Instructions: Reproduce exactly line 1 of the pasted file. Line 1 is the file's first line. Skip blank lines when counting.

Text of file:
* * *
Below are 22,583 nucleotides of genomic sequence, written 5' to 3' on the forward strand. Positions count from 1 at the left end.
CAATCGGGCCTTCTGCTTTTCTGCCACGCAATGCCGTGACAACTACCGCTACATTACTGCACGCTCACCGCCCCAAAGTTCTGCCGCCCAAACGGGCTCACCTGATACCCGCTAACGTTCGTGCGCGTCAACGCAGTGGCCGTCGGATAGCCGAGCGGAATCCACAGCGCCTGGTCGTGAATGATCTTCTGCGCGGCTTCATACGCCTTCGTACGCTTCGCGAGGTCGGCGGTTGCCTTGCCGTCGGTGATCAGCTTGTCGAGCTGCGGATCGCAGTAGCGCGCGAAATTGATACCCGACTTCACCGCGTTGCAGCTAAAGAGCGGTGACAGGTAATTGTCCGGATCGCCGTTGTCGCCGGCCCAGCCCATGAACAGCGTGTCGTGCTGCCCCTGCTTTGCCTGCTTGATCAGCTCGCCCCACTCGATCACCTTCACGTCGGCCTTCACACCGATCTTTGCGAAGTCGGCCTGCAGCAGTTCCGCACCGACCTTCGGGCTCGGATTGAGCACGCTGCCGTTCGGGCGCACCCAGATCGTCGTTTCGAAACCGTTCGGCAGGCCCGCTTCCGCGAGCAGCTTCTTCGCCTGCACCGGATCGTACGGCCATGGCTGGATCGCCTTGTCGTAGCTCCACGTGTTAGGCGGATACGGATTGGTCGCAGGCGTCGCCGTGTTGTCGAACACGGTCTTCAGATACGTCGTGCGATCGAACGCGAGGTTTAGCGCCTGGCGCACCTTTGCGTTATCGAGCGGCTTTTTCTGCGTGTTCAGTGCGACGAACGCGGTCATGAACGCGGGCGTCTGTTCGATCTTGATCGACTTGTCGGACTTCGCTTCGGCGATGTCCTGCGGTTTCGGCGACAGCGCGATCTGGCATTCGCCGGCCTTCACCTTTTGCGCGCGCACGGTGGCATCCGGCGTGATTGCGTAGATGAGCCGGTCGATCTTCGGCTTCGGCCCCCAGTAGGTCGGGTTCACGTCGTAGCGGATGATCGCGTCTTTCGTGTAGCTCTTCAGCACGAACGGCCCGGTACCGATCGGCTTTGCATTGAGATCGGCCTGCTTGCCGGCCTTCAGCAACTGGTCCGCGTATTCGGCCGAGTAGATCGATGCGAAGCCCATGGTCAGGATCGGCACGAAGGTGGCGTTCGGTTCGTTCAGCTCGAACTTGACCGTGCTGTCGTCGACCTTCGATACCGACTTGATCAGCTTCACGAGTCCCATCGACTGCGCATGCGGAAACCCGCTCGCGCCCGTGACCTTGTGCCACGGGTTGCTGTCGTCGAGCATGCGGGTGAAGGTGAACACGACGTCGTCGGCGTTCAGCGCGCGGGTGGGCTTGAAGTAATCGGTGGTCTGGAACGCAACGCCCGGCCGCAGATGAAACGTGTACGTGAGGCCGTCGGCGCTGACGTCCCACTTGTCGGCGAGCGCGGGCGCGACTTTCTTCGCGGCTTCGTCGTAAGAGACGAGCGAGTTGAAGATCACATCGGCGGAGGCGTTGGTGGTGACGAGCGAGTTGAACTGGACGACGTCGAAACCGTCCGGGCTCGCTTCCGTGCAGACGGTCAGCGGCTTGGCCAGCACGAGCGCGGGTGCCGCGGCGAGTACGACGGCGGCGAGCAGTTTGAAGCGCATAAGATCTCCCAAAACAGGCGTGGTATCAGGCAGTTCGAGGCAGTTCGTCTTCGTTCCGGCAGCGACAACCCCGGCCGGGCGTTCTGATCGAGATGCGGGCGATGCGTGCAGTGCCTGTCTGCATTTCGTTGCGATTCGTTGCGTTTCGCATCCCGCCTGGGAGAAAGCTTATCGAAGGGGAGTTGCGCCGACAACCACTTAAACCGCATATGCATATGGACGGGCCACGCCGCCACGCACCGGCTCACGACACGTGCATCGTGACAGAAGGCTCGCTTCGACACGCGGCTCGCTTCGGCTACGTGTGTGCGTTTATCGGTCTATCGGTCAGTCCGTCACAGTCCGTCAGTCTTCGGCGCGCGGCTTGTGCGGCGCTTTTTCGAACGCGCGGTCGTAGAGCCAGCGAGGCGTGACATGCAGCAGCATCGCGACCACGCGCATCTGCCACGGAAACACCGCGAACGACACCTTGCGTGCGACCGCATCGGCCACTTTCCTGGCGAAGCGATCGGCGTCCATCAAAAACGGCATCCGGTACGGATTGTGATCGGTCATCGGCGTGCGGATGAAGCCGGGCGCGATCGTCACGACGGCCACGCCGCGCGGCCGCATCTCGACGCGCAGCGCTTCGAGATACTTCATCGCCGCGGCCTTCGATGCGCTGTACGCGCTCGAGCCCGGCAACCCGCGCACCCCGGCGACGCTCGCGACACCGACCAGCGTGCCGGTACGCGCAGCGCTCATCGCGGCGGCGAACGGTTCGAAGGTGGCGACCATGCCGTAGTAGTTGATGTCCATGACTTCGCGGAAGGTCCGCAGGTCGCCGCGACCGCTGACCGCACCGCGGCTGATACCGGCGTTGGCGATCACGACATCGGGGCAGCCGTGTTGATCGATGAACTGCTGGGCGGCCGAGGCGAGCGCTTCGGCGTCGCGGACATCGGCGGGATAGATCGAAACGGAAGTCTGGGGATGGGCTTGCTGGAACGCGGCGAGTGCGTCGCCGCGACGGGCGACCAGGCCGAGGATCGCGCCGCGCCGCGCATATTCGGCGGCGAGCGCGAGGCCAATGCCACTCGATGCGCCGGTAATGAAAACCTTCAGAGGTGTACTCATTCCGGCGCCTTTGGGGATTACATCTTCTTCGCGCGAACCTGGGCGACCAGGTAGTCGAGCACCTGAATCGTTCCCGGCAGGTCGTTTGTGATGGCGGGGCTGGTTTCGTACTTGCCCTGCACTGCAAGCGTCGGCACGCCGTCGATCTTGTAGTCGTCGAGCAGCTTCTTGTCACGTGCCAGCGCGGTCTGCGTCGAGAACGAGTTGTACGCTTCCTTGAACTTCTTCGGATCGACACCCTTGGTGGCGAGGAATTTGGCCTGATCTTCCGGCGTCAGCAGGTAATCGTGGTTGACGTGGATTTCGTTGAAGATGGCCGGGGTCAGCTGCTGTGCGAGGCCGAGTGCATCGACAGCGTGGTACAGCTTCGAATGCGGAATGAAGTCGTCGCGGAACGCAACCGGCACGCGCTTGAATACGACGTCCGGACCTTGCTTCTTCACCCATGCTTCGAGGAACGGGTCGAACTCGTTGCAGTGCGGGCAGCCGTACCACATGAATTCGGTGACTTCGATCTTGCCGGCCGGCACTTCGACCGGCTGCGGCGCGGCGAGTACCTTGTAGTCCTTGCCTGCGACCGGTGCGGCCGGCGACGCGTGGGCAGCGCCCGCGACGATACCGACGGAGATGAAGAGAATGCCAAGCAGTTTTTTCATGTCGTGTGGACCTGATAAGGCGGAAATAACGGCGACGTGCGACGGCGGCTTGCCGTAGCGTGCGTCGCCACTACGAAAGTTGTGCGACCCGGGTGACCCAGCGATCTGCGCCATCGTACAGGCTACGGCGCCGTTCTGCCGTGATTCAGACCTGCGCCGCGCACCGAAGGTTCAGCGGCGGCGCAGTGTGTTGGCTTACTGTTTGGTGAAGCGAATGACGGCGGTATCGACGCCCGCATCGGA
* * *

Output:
Below are 22,583 nucleotides of genomic sequence, written 5' to 3' on the forward strand. Positions count from 1 at the left end.